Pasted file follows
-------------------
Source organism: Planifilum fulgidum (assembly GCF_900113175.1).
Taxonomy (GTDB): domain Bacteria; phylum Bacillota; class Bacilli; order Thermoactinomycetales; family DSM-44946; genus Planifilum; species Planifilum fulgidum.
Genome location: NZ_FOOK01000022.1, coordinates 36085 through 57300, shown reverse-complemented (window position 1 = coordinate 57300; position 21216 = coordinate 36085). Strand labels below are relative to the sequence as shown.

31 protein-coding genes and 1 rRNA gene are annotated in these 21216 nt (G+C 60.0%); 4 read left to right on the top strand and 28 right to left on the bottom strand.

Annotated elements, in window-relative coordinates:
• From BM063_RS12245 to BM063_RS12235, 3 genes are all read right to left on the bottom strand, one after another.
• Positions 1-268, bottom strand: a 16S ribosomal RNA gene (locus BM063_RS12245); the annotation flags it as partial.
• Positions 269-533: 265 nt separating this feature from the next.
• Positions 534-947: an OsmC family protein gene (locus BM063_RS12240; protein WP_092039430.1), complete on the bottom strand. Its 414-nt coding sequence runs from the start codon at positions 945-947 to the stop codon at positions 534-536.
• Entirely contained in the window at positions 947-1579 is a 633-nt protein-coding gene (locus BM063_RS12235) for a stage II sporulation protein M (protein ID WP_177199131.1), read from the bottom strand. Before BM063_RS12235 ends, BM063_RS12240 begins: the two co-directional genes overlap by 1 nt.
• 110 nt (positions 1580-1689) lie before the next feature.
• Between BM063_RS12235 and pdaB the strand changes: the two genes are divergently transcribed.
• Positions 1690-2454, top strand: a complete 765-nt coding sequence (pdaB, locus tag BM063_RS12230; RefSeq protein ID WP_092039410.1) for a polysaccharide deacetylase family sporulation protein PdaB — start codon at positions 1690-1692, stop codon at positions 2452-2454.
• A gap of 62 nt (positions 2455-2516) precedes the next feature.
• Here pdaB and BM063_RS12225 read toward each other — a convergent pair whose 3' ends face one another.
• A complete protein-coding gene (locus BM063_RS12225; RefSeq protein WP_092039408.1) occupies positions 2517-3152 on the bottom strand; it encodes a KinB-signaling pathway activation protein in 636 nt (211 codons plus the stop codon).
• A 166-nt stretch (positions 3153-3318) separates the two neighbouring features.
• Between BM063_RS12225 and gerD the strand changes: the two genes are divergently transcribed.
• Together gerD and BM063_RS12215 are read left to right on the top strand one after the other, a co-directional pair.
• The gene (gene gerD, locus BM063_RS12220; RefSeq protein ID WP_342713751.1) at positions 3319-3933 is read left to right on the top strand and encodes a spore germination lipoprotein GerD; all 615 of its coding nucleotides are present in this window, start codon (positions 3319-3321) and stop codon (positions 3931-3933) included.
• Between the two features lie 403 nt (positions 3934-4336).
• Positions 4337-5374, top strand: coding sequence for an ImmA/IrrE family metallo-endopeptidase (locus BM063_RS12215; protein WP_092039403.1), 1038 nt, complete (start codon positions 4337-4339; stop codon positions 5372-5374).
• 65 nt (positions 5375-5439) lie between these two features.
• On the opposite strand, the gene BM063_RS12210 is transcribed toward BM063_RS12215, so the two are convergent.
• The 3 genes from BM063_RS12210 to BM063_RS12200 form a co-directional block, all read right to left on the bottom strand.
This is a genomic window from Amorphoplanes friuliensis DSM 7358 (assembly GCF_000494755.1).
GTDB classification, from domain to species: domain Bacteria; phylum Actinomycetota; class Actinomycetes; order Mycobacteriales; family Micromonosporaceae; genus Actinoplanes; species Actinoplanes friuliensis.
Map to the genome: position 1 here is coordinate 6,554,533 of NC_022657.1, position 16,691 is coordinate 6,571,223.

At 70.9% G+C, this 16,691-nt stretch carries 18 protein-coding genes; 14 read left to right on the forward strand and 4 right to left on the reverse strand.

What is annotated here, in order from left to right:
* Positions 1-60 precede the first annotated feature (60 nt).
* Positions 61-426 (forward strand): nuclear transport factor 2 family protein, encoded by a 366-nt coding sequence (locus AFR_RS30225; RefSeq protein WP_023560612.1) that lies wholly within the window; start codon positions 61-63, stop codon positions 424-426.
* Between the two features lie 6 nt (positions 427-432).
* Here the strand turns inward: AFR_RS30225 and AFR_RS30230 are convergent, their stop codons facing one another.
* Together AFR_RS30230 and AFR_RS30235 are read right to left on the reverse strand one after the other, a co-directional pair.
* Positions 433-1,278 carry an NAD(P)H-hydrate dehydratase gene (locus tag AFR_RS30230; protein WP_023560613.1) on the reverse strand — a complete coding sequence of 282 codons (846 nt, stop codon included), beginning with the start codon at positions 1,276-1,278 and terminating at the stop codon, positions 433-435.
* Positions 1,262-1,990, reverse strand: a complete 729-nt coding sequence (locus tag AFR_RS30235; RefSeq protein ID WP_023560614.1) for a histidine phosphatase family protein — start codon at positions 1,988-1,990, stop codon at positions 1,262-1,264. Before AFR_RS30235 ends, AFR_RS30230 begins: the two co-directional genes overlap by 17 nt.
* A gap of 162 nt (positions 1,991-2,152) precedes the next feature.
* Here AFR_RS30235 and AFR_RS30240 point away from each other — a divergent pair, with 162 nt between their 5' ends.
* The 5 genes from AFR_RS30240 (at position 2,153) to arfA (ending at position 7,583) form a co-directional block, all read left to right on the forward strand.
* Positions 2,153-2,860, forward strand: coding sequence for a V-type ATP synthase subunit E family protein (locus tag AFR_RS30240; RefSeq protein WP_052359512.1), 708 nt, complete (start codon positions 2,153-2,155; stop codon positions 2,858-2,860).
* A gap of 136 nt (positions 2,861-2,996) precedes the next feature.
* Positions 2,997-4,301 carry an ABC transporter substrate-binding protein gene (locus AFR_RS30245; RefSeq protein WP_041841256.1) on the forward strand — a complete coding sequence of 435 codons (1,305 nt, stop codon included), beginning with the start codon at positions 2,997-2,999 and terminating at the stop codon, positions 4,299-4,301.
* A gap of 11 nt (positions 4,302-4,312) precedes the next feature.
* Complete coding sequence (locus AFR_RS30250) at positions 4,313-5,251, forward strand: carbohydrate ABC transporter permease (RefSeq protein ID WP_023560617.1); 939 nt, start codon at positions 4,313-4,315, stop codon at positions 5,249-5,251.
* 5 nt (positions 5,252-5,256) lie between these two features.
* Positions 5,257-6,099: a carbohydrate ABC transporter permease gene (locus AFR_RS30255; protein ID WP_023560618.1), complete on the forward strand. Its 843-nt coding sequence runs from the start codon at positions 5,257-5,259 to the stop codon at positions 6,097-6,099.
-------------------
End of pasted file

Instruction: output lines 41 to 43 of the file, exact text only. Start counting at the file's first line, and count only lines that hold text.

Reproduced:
* Positions 2,153-2,860, forward strand: coding sequence for a V-type ATP synthase subunit E family protein (locus tag AFR_RS30240; RefSeq protein WP_052359512.1), 708 nt, complete (start codon positions 2,153-2,155; stop codon positions 2,858-2,860).
* A gap of 136 nt (positions 2,861-2,996) precedes the next feature.
* Positions 2,997-4,301 carry an ABC transporter substrate-binding protein gene (locus AFR_RS30245; RefSeq protein WP_041841256.1) on the forward strand — a complete coding sequence of 435 codons (1,305 nt, stop codon included), beginning with the start codon at positions 2,997-2,999 and terminating at the stop codon, positions 4,299-4,301.